Are snails and slugs normally active only when it's warm and humid? Until recently, my answer to that question would have been a confident "Yes". But thanks to the recent data I've gathered, starting out with some chance observations on a cold morning in Turkey back in October, my current answer would be "They can also be active when it's cold and humid".
Of course, "cold" is a highly relative feeling, mostly dictated by our human sensations. What feels cold to me might be rather comfortable to a snail, if they have roughly equivalent sensations. So to avoid ambiguity, let us dispense with feelings and, instead, set 10 °C as an arbitrary boundary for "coldness". I am interested in the activities of snails and slugs below 10 °C.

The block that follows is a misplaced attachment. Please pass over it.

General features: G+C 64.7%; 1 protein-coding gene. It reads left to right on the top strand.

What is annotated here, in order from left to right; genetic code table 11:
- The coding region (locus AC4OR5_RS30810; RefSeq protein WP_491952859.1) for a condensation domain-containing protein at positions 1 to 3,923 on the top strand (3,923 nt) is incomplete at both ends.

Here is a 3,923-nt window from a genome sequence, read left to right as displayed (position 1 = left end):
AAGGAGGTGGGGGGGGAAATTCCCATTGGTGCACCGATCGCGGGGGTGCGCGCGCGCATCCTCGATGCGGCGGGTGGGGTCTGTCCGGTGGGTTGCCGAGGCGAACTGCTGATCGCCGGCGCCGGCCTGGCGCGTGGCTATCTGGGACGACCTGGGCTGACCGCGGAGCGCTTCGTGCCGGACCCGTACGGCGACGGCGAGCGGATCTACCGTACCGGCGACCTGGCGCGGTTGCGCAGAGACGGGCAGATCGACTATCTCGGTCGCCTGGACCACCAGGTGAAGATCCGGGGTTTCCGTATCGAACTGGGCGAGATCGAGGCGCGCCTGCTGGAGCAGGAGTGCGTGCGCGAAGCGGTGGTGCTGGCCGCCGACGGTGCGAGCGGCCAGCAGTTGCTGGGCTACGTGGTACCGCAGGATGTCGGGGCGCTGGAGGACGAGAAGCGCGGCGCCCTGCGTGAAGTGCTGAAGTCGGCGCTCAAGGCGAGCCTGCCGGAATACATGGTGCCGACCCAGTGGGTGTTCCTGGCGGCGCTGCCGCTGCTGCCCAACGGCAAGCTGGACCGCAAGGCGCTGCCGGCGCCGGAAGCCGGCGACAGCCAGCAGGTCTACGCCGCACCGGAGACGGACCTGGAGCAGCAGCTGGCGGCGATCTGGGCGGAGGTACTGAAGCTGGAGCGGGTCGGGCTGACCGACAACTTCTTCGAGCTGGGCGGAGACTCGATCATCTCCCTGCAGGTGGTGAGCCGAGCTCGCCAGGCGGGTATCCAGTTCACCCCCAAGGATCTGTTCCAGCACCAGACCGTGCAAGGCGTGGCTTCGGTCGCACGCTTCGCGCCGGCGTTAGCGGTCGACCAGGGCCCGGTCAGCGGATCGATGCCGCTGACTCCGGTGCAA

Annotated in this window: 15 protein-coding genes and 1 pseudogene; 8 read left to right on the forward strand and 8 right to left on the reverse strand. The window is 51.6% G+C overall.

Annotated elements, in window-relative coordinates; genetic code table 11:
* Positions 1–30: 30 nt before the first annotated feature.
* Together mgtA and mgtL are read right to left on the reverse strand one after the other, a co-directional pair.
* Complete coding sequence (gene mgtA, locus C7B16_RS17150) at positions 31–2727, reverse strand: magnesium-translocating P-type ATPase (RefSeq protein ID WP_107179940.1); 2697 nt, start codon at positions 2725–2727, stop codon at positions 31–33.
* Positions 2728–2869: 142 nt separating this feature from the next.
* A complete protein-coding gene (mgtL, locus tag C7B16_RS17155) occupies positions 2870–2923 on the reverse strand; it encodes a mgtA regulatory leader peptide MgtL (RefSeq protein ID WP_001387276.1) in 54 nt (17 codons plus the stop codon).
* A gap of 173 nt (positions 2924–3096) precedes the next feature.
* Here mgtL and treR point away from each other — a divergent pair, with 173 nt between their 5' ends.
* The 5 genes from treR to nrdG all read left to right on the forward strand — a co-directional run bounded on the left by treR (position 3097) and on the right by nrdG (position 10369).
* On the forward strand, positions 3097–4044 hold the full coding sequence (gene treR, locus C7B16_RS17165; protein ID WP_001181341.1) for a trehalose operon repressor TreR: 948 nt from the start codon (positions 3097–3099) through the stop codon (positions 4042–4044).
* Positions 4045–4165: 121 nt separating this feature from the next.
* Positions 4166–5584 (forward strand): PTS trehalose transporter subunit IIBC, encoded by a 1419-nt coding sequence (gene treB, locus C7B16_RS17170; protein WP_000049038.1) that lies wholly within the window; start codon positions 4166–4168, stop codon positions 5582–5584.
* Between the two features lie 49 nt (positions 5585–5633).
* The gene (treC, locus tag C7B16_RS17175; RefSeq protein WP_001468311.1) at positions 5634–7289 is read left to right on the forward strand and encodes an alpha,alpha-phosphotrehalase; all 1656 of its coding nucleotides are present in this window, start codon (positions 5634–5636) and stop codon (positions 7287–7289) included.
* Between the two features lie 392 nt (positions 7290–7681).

Following the light rain we had last nite, I went out around 8 o'clock to check up on the local slugs.
To my surprise and delight–my favorite animals never cease to surprise and delight me–slugs were at it. A particular section of the sidewalk along a forested area was teeming with a particular species that I believe was Deroceras reticulatum.
The temperature right above the wet concrete sidewalk was about 7 °C (the upper number is the relative humidity, which was 100%).
In the nearby woods, the native philomycids were scouring the trunks of the beech trees.
At that location, where I visited slightly earlier, the air temperature was around 8 °C.
Megan Paustian and I are still arguing about the identity of the latter species. Is it Megapallifera mutabilis or Philomycus carolinianus? But that's beside the point. Last nite's observations show that slug activity doesn't cease at temperatures down to about 7 °C.
How far down the temperature needs to go before it gets too cold for the slugs to go crawling? Hopefully, we will find out.